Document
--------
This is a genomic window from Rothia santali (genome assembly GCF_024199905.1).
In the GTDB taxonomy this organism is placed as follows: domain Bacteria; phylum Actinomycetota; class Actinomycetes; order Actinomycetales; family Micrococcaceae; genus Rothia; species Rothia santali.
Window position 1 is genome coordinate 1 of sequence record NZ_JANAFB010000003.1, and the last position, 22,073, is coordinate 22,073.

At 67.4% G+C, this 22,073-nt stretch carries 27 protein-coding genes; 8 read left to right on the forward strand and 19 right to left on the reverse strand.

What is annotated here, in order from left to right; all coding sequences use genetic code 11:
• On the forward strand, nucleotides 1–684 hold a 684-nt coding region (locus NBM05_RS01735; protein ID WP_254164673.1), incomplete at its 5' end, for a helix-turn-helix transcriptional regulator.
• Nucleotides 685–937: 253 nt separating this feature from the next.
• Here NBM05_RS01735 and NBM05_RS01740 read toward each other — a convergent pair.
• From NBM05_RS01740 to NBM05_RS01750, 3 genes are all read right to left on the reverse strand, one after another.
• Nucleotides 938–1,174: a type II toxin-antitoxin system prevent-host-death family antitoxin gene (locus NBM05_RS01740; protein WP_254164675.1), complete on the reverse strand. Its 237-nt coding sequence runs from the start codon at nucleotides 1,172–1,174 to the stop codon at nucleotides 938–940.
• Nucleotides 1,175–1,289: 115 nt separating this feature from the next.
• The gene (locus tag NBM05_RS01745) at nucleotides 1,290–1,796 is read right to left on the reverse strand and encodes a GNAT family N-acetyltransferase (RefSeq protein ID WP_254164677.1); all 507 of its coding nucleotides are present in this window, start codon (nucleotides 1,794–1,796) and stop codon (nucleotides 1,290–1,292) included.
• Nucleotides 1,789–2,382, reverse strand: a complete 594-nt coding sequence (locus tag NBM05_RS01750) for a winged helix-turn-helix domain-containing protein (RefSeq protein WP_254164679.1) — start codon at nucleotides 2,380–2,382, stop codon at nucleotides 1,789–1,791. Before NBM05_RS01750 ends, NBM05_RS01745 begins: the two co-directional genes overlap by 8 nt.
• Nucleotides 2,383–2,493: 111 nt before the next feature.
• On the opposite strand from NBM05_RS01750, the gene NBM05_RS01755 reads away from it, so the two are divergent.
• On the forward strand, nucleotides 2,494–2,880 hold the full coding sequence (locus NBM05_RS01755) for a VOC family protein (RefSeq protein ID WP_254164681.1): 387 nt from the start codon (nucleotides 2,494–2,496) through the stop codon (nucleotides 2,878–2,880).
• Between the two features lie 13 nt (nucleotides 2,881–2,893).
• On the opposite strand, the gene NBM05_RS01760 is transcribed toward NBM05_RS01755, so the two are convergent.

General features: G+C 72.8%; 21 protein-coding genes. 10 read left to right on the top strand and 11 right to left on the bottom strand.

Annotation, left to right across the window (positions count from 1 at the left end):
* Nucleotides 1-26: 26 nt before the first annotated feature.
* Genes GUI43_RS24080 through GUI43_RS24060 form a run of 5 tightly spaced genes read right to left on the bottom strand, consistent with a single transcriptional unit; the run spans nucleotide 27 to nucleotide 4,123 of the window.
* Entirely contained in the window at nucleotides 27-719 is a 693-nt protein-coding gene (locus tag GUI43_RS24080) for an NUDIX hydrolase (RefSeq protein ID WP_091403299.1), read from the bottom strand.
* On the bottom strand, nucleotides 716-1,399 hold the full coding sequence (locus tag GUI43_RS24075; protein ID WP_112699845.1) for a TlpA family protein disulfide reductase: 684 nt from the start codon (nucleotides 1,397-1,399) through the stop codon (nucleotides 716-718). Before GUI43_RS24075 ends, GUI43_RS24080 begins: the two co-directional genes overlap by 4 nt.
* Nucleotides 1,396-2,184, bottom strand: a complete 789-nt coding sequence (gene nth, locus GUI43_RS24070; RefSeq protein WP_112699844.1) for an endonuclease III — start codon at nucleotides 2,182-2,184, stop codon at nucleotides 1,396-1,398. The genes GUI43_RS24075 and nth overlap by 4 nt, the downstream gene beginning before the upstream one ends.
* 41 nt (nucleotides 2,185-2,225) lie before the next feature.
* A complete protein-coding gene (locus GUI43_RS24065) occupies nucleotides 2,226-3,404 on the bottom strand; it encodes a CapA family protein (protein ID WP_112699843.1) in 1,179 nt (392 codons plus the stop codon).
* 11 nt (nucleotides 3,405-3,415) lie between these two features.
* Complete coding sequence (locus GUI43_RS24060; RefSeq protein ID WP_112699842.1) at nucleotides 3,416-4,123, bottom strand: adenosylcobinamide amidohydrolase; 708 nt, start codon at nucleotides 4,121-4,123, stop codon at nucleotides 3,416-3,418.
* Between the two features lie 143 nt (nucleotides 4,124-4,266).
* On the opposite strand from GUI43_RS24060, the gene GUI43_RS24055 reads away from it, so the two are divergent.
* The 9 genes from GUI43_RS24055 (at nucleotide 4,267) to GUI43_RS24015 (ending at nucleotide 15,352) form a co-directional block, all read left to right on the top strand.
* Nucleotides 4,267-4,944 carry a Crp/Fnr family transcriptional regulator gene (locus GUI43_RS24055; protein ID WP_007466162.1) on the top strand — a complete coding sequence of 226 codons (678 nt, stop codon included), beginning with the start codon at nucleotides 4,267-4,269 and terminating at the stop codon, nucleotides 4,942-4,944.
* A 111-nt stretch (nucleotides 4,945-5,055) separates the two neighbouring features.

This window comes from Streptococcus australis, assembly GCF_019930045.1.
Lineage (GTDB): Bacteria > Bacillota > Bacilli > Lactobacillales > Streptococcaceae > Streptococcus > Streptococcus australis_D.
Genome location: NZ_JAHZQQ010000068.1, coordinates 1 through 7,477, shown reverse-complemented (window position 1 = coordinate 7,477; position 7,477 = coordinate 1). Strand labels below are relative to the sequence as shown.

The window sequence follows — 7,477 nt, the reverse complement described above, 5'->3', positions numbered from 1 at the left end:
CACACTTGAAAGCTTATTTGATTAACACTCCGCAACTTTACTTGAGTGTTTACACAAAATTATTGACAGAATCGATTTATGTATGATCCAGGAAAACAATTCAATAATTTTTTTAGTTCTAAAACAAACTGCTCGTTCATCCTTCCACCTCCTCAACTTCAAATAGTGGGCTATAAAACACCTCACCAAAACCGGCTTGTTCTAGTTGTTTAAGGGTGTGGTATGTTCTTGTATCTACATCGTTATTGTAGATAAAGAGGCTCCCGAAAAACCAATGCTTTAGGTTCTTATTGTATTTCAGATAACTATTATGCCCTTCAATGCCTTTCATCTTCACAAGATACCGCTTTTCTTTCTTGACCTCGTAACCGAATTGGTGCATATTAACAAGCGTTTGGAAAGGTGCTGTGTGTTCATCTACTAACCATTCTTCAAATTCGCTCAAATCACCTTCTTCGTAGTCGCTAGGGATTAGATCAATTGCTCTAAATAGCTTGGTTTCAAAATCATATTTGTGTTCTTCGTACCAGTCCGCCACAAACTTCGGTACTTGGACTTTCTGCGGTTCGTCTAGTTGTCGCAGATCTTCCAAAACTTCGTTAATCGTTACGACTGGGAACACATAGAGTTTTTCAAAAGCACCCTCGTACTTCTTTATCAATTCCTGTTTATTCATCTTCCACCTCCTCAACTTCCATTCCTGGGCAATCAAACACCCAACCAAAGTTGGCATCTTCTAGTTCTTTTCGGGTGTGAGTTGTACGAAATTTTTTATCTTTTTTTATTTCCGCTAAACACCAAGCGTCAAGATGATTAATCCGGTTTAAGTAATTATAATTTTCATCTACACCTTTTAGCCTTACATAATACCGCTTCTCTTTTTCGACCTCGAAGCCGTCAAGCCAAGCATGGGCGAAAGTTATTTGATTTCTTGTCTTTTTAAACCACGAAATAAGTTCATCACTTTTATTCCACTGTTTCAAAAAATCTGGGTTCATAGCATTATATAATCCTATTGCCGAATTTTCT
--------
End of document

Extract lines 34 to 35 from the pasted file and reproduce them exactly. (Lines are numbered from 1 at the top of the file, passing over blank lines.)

* A 111-nt stretch (nucleotides 4,945-5,055) separates the two neighbouring features.

This window comes from Streptococcus australis, assembly GCF_019930045.1.